Pittman-Robertson Act crucial to maintaining Colorado game herds
By Bob Berwyn
SUMMIT COUNTY — Without much fanfare, wildlife managers around the country are celebrating a milestone this month, as the Pittman-Robertson Act turns 75.
If you’ve never heard of the Pittman-Robertson Act, you’re probably not alone, but if you value wildlife, you’ve probably benefited from what might is probably the single most effective funding tool for wildlife management and restoration.
Along with a companion measure — The Dingell-Johnson Act — passed several years later, the 11 percent excise tax on firearms and ammunition has helped restore charismatic species like wild turkeys, bald eagles and peregrine falcons. In Colorado, the funds have also been used to help pay for management and operations at 300 state wildlife areas.
Perhaps the best part, in this era of tight budgets, is that the money is untouchable. If as much as a dollar is used for non-wildlife purposes, the funding dries up.
The Pittman-Robertson Act was passed as a response to dwindling wildlife resources. It took an existing tax that was going to the general treasury and diverted to the Department of Interior, which divides the money according to a formula based in part on the number of registered hunters in each state.
The act was amended in the 1970s, adding a tax for handguns and archery equipment and stipulating that part of the money go toward hunter education.
Together, the two measures have returned more than $13 billion to state wildlife restoration programs, including $340 million to Colorado. In honor of the 75th anniversary, Gov. John Hickenlooper proclaimed Sept. 2 as Wildlife and Sportfish Restoration Day.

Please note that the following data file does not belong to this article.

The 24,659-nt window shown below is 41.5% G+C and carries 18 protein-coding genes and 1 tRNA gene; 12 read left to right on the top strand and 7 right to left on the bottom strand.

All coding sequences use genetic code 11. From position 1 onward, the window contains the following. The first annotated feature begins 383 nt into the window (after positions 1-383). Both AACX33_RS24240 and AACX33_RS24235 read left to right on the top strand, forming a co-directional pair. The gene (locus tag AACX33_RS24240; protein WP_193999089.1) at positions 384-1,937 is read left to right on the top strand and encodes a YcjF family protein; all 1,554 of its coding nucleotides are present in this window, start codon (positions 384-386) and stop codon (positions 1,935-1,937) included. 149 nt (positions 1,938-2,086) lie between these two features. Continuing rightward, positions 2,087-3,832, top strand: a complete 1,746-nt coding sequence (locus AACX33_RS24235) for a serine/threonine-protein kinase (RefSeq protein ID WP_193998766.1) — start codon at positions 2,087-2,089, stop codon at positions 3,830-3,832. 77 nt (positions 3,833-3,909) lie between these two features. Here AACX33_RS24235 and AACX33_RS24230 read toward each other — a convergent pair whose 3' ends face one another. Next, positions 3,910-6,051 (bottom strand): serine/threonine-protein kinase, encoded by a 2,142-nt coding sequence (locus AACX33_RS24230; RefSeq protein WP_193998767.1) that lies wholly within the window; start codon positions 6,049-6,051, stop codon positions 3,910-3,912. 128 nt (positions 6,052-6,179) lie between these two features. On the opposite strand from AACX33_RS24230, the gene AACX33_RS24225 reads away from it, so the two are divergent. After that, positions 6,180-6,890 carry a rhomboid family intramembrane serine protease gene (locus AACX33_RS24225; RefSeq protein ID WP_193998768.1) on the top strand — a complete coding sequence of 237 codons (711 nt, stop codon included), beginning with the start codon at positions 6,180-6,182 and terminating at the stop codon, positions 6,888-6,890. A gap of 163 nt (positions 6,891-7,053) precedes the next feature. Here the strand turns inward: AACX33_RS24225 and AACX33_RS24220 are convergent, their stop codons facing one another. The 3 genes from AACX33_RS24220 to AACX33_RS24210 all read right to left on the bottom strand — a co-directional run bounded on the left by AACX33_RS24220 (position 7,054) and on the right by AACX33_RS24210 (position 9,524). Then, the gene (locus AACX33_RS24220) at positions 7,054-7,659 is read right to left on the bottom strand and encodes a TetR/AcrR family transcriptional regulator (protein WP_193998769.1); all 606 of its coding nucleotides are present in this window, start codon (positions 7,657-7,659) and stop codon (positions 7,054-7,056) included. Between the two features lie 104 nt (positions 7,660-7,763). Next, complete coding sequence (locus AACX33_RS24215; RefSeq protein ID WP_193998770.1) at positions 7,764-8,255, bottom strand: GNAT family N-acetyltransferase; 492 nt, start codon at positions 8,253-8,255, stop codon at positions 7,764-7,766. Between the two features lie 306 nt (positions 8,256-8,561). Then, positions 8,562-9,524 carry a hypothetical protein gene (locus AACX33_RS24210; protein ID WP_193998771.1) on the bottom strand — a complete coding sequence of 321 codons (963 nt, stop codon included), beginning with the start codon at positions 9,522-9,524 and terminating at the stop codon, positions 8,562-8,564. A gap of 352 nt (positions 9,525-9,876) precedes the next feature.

“It’s been a quiet, year-long celebration,” said Theo Stein, director of external communication for Colorado Parks and Wildlife, explaning that, over the years, the funding helped restore big game herds that drive Colorado’s $3 billion wildlife recreation economy.
“I would just say that some of those projects are very large,” said Paula Nicholas, federal aid coordinator and grants administrator for Colorado Parks and Wildlife. A big chunk of the money helps fund large game management, including assessing elk herd sizes and recommending hunting levels.
Funding from the Dingell-Johnson Act helps fund state fish hatcheries and a critical aquatic health lab that tests water from around the state. The excise tax revenues also were a key part of the funding for restoring rainbow trout populations decimated by whirling disease, Nicholas said.
State biologists were able to develop a strain of rainbows that’s resistant to the parasitic disease, yet maintain some of the sport-fish qualities rainbows are renowned for.
The largest single grant from both measures funds operation and maintenance at state wildlife areas, and also helps pay for an access program for hunters and fishermen to state trust lands.
The money also goes toward improving fishing access around the state and the Fishing is Fun program that helps encourage a new generation of anglers.
In Summit County, Dingell-Johnson funds helped pay for a major restoration effort on the Blue River between Frisco and Breckenridge, in partnership with the local open space department, and will also help fund the Swan River restoration project currently under way.
“It’s pervasive across all our programs … this is a program that’s been around 75 years, it’s pretty jaw-dropping,” Stein said. “Think about this across all 50 states. It’s single-most effective wildlife conservation funding mechanism in US history and supports the most effective wildlife conservation efforts in the world. And it was signed at a really tough time for the country,” he concluded.